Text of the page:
Law Enforcement

Sen. Brandes Criticizes Federal Forfeiture Policy

Jul 21, 2017
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The Department of Justice is promising a return to the law and order enforcement policies of the war on drugs. Nick Evans reports some Republican lawmakers are worried those policies might undermine state laws.

Attorney General Jeff Sessions is reversing the previous administration’s policy on civil asset forfeiture—making it easier for local law enforcement agencies to seize property they believe is connected with a crime even if an arrest isn’t made. 

Photo: Pinellas County Sheriff’s Office via Tampa Bay Times

Nearly 500 felony arrests for juvenile auto theft, more than one arrest per day. Nearly two-thirds of all auto arrests for kid under the age of 18. Even if they're caught, most kids spend just hours in detention. Those are the findings of a data-driven investigation by the Tampa Bay Times into what's being called an "epidemic" of car thefts in Pinellas County.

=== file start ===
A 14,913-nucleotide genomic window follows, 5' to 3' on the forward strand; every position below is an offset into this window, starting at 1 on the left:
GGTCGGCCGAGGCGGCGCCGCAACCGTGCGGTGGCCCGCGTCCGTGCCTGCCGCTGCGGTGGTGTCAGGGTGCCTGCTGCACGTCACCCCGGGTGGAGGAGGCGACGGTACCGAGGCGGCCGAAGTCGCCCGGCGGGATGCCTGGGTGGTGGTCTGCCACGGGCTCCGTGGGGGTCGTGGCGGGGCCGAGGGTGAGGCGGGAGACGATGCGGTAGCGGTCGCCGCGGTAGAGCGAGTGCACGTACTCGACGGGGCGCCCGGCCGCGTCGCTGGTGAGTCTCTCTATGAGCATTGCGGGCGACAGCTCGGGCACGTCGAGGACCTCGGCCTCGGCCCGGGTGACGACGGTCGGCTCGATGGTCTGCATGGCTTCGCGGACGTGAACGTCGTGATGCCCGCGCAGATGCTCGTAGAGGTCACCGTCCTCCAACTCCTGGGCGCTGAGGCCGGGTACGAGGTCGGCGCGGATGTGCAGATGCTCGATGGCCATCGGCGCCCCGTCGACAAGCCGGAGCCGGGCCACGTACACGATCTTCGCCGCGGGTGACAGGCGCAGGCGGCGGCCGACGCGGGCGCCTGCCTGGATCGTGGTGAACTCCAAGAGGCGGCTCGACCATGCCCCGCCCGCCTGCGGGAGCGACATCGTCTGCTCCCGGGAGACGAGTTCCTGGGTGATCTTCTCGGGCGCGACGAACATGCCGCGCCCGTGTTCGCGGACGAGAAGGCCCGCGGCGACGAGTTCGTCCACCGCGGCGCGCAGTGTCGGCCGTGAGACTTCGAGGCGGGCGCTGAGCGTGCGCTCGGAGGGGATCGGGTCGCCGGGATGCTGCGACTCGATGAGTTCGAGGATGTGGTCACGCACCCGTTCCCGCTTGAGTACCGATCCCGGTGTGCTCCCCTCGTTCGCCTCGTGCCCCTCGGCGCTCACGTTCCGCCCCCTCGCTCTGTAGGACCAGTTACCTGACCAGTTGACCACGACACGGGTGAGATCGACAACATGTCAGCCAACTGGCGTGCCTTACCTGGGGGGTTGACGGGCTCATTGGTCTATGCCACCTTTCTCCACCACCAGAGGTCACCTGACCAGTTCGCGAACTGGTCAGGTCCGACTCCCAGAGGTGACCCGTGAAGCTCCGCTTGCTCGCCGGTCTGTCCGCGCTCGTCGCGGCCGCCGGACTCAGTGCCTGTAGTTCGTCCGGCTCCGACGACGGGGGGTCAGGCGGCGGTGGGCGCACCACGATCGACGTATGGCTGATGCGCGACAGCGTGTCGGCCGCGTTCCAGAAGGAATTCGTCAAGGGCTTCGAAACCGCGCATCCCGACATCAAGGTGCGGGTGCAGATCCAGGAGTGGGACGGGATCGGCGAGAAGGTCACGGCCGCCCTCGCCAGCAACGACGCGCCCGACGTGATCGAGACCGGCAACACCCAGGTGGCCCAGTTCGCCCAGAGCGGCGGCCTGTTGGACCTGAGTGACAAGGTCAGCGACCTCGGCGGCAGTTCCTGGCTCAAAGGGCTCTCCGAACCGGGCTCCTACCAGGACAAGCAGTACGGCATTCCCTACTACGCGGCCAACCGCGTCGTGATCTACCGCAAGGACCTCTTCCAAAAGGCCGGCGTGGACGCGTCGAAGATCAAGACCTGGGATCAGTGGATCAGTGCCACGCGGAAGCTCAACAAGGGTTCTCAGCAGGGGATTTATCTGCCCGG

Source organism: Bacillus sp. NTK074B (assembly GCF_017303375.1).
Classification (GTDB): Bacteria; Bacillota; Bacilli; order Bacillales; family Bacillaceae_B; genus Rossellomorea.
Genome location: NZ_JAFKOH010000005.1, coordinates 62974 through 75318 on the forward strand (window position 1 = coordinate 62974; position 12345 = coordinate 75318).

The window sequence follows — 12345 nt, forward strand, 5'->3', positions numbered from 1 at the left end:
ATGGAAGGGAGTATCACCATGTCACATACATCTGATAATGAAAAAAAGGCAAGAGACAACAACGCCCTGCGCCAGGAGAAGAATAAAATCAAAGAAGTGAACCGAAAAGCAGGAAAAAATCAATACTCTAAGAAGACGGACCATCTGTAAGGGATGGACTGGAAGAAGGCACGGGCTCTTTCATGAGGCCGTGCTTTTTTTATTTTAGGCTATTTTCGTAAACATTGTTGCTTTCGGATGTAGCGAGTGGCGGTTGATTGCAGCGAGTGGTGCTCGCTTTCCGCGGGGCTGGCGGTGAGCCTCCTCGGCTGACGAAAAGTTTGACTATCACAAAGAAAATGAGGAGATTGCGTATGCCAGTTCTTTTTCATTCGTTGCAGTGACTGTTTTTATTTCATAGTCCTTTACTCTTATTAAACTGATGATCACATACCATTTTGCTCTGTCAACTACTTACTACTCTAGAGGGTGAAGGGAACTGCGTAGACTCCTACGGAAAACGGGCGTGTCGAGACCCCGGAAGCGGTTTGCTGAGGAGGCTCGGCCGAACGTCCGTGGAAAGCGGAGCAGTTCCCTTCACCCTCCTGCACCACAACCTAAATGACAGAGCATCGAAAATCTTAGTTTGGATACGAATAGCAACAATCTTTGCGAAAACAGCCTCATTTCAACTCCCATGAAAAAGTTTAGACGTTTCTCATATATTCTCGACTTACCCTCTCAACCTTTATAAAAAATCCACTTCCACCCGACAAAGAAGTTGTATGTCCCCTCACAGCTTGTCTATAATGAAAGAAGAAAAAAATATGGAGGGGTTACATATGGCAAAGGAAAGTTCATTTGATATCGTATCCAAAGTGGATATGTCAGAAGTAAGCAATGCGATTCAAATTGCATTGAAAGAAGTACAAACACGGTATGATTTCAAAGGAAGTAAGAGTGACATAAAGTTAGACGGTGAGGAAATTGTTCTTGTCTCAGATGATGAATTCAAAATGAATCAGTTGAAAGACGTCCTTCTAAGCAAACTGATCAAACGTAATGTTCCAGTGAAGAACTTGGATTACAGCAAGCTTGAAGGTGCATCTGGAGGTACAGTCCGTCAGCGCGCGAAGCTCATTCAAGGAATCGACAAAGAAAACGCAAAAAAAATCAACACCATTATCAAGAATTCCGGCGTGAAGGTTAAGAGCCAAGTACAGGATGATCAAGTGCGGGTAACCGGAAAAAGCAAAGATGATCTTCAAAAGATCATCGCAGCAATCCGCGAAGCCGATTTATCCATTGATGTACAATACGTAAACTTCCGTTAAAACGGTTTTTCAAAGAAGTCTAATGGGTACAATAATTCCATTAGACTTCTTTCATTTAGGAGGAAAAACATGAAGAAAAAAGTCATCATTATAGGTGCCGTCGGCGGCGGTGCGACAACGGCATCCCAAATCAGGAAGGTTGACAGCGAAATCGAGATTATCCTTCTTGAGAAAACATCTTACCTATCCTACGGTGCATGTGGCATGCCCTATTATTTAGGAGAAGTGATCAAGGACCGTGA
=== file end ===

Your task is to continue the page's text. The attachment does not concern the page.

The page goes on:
A new law takes effect Saturday that would allow a state law enforcement agency to better conduct investigations into the treatment of Florida prison inmates.

Accidental opioid overdoses by first responders are an alarming phenomenon.

 

Now the U.S. Drug Enforcement Agency is warning police and firefighters to take special precautions in case they encounter synthetic opioids like fentanyl. The drugs can cause overdose just from contact with skin.

Ty Hernandez was mending a broken heart when he felt a cold coming on.

His mom, Peggy, did the mom thing.

“You’ve got to rest and drink fluids.” she said. “The next morning, I left a note on the counter with some chicken noodle soup and said, ‘I hope you feel better. Call me if you need anything.’ And I went to work.”

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